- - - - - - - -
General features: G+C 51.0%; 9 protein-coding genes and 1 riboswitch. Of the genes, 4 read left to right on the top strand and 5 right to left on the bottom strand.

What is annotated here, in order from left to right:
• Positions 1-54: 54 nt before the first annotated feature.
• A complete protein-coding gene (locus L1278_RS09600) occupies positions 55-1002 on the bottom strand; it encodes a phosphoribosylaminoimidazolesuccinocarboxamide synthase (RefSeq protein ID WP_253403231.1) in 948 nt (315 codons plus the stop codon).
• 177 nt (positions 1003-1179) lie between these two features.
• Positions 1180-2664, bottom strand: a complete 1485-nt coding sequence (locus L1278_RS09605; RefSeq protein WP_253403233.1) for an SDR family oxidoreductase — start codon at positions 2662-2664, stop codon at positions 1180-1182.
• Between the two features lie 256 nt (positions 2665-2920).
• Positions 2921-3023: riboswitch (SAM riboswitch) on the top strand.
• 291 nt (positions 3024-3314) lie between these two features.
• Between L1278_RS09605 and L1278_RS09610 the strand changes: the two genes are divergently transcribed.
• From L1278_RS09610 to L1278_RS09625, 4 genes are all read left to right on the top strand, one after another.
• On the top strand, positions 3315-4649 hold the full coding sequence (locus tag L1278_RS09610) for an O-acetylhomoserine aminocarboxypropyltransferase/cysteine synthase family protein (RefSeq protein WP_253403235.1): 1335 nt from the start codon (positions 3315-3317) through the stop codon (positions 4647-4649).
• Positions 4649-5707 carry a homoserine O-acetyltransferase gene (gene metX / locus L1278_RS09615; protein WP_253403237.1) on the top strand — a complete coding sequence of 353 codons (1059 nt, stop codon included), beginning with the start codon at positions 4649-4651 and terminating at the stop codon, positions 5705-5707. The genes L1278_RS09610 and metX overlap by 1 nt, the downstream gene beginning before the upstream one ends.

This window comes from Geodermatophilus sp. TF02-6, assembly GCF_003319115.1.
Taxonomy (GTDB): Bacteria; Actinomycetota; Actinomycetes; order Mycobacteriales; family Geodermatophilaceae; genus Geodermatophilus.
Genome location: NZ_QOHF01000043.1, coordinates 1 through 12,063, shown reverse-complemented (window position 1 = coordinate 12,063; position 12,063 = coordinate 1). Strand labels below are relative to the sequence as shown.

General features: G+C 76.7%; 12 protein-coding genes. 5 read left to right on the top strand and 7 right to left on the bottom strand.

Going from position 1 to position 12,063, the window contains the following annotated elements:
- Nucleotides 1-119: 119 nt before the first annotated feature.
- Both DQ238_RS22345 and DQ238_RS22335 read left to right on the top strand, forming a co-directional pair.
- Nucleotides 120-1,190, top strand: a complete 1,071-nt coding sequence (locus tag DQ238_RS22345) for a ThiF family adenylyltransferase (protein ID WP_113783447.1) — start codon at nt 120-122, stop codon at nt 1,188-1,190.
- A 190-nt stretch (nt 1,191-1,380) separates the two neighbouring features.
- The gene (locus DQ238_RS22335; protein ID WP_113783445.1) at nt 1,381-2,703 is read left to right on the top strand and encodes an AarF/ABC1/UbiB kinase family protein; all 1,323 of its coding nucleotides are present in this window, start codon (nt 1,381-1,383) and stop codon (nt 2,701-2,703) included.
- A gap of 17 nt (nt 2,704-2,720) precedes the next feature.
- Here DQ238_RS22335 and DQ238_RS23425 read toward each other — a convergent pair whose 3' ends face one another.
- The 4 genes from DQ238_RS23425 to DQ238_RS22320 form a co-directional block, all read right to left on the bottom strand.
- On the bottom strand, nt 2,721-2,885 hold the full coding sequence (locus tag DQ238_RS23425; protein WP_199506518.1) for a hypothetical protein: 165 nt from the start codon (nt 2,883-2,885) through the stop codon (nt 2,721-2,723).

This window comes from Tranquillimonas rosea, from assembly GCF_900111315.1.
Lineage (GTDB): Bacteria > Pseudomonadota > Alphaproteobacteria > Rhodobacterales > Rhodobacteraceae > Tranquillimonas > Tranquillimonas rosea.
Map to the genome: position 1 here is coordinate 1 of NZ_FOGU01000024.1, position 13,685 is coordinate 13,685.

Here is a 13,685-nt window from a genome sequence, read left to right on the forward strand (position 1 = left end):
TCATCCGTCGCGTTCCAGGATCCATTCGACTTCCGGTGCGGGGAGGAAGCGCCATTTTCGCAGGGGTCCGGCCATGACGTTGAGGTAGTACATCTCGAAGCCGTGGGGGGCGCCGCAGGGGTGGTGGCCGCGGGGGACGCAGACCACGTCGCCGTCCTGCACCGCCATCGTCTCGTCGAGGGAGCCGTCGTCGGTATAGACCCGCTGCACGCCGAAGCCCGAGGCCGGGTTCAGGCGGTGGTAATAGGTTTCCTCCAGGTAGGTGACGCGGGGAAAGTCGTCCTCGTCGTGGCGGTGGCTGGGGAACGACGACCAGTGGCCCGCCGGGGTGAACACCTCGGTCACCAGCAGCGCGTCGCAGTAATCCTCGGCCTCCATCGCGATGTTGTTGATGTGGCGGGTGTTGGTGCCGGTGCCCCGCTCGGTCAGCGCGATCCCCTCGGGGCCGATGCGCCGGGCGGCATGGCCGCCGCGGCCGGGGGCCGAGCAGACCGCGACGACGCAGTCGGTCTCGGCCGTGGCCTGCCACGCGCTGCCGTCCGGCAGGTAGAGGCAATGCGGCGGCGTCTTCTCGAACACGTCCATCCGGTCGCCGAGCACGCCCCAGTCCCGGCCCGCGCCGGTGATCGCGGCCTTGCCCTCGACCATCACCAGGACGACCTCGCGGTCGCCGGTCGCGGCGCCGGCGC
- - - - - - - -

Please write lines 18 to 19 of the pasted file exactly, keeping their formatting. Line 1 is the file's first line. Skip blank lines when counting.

Going from position 1 to position 12,063, the window contains the following annotated elements:
- Nucleotides 1-119: 119 nt before the first annotated feature.